Former US president hails Lord Trimble for helping bring peace to Northern Ireland
Former US President Bill Clinton has paid tribute to David Trimble, saying his “life of service” helped bring peace to Northern Ireland.
The 77-year-old peer and ex-leader of the Ulster Unionist Party was one of the key architects of the Good Friday/Belfast Agreement that ended decades of conflict in the region.
Lord Trimble, who jointly won the Nobel Peace Prize with the late SDLP leader John Hume, died of illness on Monday.
His death comes amid another political crisis in Stormont, with the DUP blocking the creation of a power-sharing administration in protest at the Northern Ireland Brexit Protocol.
A scheduled recall sitting of the troubled Assembly today (Tuesday July 26), which would have expected heated exchanges over the current impasse, has been postponed as a mark of respect.
Lord Trimble’s funeral will take place in Lisburn on Monday, the UUP has confirmed. The service will be held at Harmony Hill Presbyterian Church at 12:30 p.m.
In a statement, Mr Clinton said: “Hillary and I are deeply saddened by the passing of Lord David Trimble, a courageous, visionary and principled leader whose life of service helped bring peace to Northern Ireland.
“Time and time again during the negotiations that led to the Good Friday Agreement, he made hard choices rather than politically expedient ones because he believed that future generations deserved to grow up free from violence and hatred.
“His faith in the democratic process enabled him to stand up to strong opposition in his own community, to persuade them of the merits of compromise and to share power with his former adversaries.
“His legacy will live on in all who live a better life because of him today.
“Hillary and I send our thoughts and prayers to his wife, Daphne, to all of his family and to everyone who loved him and was inspired by his service.”
DUP leader Sir Jeffrey Donaldson described Lord Trimble as a “titan of trade unionism”.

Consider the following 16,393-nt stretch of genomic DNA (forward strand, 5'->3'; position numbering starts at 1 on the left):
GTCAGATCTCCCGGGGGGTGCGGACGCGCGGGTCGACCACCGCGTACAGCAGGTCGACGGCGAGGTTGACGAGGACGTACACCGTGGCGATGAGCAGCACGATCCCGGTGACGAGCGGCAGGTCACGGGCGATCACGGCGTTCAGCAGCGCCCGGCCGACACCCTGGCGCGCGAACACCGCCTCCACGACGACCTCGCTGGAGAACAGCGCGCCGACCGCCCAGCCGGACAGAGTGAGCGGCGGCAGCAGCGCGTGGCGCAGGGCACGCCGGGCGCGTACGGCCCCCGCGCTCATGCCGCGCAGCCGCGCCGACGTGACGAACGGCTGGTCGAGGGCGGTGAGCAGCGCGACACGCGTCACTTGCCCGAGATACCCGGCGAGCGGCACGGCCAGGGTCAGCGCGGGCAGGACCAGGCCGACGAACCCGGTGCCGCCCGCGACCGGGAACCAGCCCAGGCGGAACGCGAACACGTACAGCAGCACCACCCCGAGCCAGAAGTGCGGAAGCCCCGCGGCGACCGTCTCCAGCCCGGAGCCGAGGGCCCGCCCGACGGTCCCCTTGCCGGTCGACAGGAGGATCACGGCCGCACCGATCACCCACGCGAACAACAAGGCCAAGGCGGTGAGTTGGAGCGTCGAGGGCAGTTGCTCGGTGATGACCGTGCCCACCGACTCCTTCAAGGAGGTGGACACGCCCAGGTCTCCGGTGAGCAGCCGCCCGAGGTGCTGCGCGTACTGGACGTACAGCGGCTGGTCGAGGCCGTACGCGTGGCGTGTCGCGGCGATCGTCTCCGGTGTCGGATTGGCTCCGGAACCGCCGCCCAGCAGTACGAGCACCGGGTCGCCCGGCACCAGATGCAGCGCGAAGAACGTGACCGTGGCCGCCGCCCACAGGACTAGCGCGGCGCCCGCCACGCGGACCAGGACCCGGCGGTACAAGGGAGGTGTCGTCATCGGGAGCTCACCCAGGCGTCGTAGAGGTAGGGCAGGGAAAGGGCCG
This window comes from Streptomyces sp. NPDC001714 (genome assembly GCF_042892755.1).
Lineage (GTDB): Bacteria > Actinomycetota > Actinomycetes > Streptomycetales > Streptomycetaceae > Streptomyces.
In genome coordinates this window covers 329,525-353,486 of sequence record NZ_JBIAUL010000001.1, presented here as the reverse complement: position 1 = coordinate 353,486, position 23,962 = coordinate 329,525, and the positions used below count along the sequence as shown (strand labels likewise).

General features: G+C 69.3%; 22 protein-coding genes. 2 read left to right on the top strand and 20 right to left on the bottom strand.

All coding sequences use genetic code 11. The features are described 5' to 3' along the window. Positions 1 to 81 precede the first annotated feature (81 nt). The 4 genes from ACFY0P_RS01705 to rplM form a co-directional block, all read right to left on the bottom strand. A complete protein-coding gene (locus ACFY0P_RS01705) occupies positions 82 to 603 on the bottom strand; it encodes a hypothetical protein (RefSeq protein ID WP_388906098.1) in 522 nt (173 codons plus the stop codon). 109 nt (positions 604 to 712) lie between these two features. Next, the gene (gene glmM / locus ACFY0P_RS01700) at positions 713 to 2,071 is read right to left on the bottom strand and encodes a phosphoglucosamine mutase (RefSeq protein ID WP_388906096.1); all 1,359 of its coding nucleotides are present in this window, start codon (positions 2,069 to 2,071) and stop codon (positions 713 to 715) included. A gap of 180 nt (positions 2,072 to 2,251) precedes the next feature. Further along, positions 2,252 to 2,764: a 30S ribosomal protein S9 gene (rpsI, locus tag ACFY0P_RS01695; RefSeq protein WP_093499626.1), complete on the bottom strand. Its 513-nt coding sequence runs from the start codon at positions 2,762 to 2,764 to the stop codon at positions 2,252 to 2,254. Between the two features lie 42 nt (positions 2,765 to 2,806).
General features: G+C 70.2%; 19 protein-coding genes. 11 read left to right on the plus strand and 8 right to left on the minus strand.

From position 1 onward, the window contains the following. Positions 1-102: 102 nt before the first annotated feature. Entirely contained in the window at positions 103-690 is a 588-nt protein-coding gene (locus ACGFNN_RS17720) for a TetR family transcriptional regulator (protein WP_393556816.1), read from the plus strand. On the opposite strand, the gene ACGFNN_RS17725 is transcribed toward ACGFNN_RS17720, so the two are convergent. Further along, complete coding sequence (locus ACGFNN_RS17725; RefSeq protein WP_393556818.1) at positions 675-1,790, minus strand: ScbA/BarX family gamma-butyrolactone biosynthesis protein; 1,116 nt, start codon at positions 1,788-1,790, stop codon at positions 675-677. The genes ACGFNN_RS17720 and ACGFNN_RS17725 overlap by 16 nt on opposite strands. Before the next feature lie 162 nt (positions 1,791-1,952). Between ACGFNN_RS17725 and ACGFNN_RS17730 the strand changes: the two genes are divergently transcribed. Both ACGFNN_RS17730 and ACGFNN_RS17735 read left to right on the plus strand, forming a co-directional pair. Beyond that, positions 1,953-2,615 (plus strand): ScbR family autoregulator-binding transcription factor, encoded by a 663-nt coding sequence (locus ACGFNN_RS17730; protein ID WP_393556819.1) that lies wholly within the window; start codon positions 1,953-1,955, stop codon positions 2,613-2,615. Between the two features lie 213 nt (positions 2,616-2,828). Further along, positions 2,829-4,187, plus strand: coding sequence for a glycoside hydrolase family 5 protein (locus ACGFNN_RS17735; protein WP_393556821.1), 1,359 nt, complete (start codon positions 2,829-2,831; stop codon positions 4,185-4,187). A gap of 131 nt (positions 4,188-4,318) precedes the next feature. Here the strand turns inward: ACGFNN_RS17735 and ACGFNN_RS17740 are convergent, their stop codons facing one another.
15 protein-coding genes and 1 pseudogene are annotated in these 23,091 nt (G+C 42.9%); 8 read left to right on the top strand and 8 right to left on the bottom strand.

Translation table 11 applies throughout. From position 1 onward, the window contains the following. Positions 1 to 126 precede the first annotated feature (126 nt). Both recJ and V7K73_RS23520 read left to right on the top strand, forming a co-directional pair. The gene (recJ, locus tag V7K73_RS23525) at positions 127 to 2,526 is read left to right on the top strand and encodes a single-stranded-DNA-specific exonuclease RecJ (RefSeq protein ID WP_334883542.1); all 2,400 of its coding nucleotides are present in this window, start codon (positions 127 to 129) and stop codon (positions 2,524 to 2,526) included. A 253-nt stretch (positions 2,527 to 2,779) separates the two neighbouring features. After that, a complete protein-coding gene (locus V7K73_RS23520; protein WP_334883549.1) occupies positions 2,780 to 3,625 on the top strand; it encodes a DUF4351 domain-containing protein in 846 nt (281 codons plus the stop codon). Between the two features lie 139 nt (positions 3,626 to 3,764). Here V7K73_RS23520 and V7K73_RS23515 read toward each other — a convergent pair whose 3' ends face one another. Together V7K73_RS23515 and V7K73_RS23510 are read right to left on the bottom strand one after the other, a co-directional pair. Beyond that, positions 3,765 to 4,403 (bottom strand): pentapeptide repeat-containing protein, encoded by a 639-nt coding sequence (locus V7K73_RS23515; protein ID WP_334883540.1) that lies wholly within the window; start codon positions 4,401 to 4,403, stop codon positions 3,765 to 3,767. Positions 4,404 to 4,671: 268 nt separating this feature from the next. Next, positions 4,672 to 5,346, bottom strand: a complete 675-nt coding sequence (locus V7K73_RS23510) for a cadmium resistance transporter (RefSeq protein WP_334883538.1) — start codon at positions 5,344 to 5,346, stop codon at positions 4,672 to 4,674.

Sir Jeffrey left the Ulster Unionist Party in 2003 and defected to the DUP after disagreeing with his then party leader over the Good Friday Agreement and the dismantling of the IRA.
But he told the BBC’s Good Morning Ulster: “There is no doubt that David was a titan of trade unionism.
“He was someone who believed passionately in the union and I have to say that despite our differences in recent years when I was in the Ulster Unionist Party, he was someone I got on very well with. “
Last night (Monday July 25), Prime Minister Boris Johnson said Lord Trimble’s achievements would never be forgotten.
“He was a giant of British and international politics and will long be remembered for his intelligence, personal bravery and fierce determination to change politics for the better,” he said.
Taoiseach Micheál Martin credited his “central contribution” to efforts to secure peace and reconciliation on the island of Ireland.
“All of us in politics at the time witnessed his crucial and courageous role in the negotiations leading up to the Good Friday Agreement and his leadership in building his party and community support for the agreement” , did he declare.
Irish President Michael D Higgins has praised Lord Trimble’s “life of public service”.
Former British and Irish prime ministers Sir Tony Blair and Bertie Ahern, both involved in the intensive Good Friday negotiations, also paid tribute.
Sir Tony said his contribution was “huge, unforgettable and frankly irreplaceable” while Mr Ahern described him as a “brave” leader.
Former Sinn Fein chairman Gerry Adams, a once bitter political opponent of the Unionist leader, thanked him for helping push through the Good Friday Agreement in 1998.
Current UUP leader Doug Beattie hailed the former prime minister as “a man of courage and vision”.
“He chose to seize the opportunity for peace when it presented itself and sought to end the decades of violence that have ravaged his beloved Northern Ireland,” he said.
Announcing the postponement of the recalled sitting last night, outgoing Stormont chairman Alex Maskey said he would make arrangements for MPs to formally offer their condolences and pay their respects.
“I will announce more details when the arrangements have been confirmed,” he added.